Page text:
You have a student who's asked for help networking in a professional field where he knows you have connections. You don’t think he’s talented enough. Should you help him or tell him the truth?
I have a student who has asked me to help him network in a particular professional field where he knows I have connections. I don’t think he’s talented enough to make it in this field. Should I help him make the connections anyway, or tell him he’s not cut out for it?
Reluctant to Recommend
How much help does this student expect? If he wants you to recommend him for a particular job, or to serve as a reference for him, then you need to consider whether you want your name attached to his performance and talents. You aren't helping anyone by recommending him for something for which he's not qualified. On the other hand, if you feel strongly enough about it, you could agree and then give him a negative reference, though that's never a position I want to be in and not one I would suggest for someone else.
However, if he only wants to meet professionals in the field, then you don't risk much by introducing him to a couple of people and letting him make his own impression. You can limit your connections to those with whom you have a good relationship and those who won't judge you or accuse you of wasting their time. You can also prime your contacts by letting them know that this young man may not have a future in the field but could still benefit from their professional guidance.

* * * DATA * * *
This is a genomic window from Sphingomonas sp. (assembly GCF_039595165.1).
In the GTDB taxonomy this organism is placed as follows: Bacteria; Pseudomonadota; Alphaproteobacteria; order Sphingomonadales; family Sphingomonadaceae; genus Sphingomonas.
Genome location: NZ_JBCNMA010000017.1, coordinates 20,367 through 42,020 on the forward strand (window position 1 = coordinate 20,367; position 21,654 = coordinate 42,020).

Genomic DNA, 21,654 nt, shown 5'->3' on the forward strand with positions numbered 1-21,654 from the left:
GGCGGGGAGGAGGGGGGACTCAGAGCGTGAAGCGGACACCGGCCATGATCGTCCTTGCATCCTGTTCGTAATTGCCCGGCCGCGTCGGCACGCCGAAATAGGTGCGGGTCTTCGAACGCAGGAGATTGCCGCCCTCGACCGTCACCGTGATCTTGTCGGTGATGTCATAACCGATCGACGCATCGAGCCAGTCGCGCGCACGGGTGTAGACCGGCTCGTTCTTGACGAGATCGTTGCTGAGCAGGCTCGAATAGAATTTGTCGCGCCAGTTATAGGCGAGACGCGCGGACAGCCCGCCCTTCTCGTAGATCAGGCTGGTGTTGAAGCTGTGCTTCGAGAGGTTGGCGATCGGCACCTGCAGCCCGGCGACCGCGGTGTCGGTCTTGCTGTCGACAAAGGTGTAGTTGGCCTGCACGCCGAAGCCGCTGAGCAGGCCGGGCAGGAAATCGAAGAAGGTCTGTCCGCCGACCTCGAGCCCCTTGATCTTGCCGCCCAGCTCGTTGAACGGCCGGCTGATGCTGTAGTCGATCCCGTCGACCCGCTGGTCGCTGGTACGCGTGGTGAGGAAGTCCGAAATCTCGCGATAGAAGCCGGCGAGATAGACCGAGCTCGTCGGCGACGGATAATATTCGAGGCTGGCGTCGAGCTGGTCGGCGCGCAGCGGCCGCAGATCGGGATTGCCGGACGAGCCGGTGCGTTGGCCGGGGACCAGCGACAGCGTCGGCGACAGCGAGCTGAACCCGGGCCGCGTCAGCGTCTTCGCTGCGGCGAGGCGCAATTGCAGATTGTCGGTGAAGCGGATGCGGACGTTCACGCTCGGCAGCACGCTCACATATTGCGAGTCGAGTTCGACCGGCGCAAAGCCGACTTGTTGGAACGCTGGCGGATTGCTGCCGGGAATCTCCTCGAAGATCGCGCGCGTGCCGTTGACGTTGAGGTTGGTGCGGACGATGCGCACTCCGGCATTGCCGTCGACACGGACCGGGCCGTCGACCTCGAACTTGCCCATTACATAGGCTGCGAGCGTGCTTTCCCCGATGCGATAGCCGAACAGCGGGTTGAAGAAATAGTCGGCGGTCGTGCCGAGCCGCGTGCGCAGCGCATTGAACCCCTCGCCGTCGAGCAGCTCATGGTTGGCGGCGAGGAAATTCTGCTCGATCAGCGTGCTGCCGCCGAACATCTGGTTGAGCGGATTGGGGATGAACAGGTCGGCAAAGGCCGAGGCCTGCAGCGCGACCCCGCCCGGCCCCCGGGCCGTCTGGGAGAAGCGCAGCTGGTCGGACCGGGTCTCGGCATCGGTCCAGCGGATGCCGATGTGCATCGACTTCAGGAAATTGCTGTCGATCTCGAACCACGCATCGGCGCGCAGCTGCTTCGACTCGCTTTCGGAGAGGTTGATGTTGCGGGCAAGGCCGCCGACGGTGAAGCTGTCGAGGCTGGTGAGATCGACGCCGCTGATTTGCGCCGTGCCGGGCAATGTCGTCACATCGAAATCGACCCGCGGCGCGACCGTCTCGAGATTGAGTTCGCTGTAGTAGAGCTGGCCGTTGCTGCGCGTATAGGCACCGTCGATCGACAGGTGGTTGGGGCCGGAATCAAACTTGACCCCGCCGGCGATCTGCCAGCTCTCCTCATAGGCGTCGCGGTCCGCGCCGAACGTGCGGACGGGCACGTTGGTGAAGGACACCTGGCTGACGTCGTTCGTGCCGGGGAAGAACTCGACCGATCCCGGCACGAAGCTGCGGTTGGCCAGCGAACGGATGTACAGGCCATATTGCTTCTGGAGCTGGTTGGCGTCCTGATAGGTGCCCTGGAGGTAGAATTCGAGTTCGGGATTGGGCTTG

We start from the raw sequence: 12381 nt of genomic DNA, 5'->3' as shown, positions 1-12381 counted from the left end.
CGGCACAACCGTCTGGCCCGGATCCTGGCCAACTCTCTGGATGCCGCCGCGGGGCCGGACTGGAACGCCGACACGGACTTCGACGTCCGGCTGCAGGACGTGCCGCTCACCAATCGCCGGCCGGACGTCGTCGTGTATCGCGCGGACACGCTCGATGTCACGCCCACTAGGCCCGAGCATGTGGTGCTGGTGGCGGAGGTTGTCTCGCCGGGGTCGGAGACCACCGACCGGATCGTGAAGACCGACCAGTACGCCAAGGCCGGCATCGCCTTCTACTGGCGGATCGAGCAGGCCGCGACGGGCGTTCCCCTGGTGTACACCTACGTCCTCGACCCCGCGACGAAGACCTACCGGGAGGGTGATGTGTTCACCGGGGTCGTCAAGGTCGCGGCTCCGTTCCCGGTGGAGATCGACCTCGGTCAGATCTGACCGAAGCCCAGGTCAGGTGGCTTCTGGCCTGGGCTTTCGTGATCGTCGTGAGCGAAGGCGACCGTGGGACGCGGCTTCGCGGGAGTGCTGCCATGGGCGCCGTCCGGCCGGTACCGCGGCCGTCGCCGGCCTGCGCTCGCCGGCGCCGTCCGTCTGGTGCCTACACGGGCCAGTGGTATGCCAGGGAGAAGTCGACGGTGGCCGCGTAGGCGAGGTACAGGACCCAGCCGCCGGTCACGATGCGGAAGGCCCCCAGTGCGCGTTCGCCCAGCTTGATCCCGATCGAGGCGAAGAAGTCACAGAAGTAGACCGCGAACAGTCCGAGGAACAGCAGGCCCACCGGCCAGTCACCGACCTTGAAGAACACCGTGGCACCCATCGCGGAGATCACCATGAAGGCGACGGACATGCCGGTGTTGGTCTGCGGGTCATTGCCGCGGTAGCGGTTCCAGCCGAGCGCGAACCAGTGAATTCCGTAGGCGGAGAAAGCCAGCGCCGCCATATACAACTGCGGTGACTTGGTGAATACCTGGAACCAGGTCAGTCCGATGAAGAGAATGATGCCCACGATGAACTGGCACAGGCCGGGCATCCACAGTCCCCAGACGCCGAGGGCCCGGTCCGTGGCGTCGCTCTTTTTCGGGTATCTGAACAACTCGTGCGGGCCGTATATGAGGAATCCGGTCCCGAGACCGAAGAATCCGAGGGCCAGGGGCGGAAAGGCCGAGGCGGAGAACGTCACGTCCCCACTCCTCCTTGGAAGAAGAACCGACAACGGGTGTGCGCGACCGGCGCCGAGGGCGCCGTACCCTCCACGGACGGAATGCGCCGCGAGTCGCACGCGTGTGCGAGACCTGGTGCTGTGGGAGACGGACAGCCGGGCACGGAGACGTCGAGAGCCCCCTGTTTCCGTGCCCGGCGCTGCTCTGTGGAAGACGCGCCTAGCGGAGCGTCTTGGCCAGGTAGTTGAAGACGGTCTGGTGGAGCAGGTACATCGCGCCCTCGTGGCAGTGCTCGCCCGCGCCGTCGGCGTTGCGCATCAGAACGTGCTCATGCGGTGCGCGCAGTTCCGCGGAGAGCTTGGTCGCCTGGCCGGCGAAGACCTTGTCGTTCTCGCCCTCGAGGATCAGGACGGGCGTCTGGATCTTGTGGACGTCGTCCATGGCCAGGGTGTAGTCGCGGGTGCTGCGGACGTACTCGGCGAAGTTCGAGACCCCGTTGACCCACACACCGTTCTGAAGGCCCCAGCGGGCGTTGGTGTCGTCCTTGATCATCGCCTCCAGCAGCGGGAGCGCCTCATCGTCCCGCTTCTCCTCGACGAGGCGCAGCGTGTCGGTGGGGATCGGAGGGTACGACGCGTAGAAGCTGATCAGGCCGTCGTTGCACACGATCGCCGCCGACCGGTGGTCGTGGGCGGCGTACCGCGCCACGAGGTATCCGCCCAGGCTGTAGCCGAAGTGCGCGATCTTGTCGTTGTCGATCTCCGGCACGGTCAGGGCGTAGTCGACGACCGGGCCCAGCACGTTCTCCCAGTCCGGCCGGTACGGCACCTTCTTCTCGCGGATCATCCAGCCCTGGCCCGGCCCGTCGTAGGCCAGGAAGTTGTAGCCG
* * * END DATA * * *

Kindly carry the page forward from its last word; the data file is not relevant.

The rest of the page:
It sounds like you're not in this field yourself, so I'd warn against the kind of direct discouragement you're describing. Your critique might strengthen his resolve to pursue his dream, in the way of young people everywhere who want to prove themselves. If he's especially disgruntled, he could use you as an example of someone at your institution who didn't support him professionally. You're also not helping anyone by putting yourself in a position where you're not necessarily qualified to make that judgement call.
By introducing him to a couple of supportive people in the field, you're doing what he asked in making those connections, and you're also relieving yourself of the burden of having to discourage him yourself. If these individuals have any respect for their field and for the difficulties young people face when first starting out, they'll be able to carefully guide him towards another career direction. There's also the possibility that your assessment is too harsh and they'll be able to give him advice that would help him in the field or would be able to tell him specific skills to work on to improve his chances. Either way, you'll have done your part, they'll do theirs, and hopefully your student will be on a path to success.